Another type of PLD is the Complex Programmable Logic Device, or CPLD. A CPLD includes two or more “function blocks” connected together and to input/output (I/O) resources by an interconnect switch matrix. Each function block of the CPLD includes a two-level AND/OR structure similar to those used in Programmable Logic Arrays (PLAs) and Programmable Array Logic (PAL) devices. In some CPLDs, configuration data is stored on-chip in non-volatile memory. In other CPLDs, configuration data is stored on-chip in non-volatile memory, then downloaded to volatile memory as part of an initial configuration sequence.

Note that the term PLD as used herein is not limited to FPGAs and CPLDs. However, FPGAs are used as examples of PLDs to which the structures and methods of the invention can readily be applied.

One type of FPGA, the Xilinx Virtex® FPGA, is described in detail in pages 3–75 through 3–96 of the Xilinx 2000 Data Book entitled “The Programmable Logic Data Book 2000”, published April, 2000, available from Xilinx, Inc., 2100 Logic Drive, San Jose, Calif. 95124, which pages are incorporated herein by reference. (Xilinx, Inc., owner of the copyright, has no objection to copying these and other pages referenced herein but otherwise reserves all copyright rights whatsoever.) Young et al. further describe the interconnect structure of the Virtex FPGA in U.S. Pat. No. 5,914,616, issued Jun. 22, 1999 and entitled “FPGA Repeatable Interconnect Structure with Hierarchical Interconnect Lines”, which is incorporated herein by reference in its entirety.

As was briefly mentioned above, advanced FPGAs can include several different types of logic blocks in their programmable arrays. For example, in addition to CLEs and IOBs, the Xilinx Virtex®-II FPGA includes blocks of Random Access Memory (RAM) and digital clock manager (DCM) blocks. (The Xilinx Virtex-II FPGA is described in pages 33–75 of the “Virtex-II Platform FPGA Handbook”, published December, 2000, available from Xilinx, Inc., which pages are incorporated herein by reference.) The Xilinx Virtex-II Pro™ FPGA also includes embedded processor blocks. (The Xilinx Virtex-II Pro FPGA is described in pages 19–71 of the “Virtex-II Pro Platform FPGA Handbook”, published Oct. 14, 2002 and available from Xilinx, Inc., which pages are incorporated herein by reference.) Some of these FPGAs also include other types of logic blocks.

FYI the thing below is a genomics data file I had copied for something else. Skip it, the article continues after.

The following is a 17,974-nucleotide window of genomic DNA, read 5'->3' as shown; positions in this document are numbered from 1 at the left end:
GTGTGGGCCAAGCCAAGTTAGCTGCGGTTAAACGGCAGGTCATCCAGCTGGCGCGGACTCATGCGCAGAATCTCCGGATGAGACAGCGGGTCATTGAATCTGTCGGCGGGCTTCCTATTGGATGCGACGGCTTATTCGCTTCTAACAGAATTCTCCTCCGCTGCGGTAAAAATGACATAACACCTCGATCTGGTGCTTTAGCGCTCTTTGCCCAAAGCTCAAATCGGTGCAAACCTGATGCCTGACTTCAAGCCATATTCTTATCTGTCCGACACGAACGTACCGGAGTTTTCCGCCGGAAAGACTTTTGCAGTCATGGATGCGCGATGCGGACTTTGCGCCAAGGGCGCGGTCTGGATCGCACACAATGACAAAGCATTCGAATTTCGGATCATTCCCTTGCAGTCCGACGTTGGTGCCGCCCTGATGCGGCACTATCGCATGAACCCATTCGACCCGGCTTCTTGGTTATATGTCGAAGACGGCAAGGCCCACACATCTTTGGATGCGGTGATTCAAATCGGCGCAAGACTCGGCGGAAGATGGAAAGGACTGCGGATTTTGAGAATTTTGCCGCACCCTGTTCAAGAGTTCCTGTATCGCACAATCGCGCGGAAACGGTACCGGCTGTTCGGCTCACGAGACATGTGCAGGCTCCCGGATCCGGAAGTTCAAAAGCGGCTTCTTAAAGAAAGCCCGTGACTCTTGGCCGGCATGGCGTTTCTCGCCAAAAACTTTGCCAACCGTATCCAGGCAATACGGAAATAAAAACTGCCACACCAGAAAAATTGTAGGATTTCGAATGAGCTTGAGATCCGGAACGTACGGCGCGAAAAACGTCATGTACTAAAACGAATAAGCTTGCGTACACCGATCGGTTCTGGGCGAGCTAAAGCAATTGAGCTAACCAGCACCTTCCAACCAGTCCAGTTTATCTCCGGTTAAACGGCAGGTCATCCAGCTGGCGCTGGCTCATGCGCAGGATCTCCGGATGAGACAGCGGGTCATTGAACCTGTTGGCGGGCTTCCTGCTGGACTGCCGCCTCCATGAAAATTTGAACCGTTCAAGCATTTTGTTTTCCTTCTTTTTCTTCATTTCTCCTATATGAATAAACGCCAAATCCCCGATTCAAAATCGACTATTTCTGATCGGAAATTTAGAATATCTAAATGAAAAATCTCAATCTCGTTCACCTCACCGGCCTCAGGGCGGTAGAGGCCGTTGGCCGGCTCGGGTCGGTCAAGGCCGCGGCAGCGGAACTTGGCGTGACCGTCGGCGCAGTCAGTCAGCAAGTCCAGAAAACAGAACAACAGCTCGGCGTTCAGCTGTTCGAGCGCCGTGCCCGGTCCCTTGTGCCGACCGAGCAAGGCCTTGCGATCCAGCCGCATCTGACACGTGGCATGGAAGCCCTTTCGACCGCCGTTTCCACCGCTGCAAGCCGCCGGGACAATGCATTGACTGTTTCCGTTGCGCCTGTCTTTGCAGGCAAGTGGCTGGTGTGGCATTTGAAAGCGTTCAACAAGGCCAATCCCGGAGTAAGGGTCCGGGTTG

FPGA interconnect structures are typically very complex, and can include hundreds of thousands of programmable interconnect points (PIPs) that control the interconnections among the interconnect lines and between the interconnect lines and the other elements in the device. Because the user circuit to be implemented in an FPGA is unknown at the time of testing, a user design might make use of any of these PIPs and interconnect lines. Therefore, ideally every PIP and every interconnect line is tested during the FPGA production process. There can be exceptions, which might include, for example, PIPs included in the device that are not accessible to the design software and that will therefore never be used. However, the vast majority of PIPs and interconnect lines should be tested. Clearly, the testing procedure can be a time-consuming and expensive process, significantly impacting the production cost and thus the sales price of the FPGA.

Therefore, it is desirable to provide structures and methods that simplify the testing process for programmable interconnect structures in PLDs.

SUMMARY OF THE INVENTION

The invention provides structures enabling the efficient testing of programmable interconnect structures in PLDS, and methods utilizing these structures. A PLD includes a non-homogeneous array of programmable logic blocks, i.e., an array including at least two different types of logic blocks. Also included are an array of standardized interconnect blocks, where essentially the same interconnect block design is used regardless of the type of logic block with which it is associated. Coupled between each of the standardized interconnect blocks and the associated logic block is a standardized test structure. The standardized test structure allows the same test configuration to be used for each interconnect block, even though the interconnect blocks are associated with logic blocks of different types.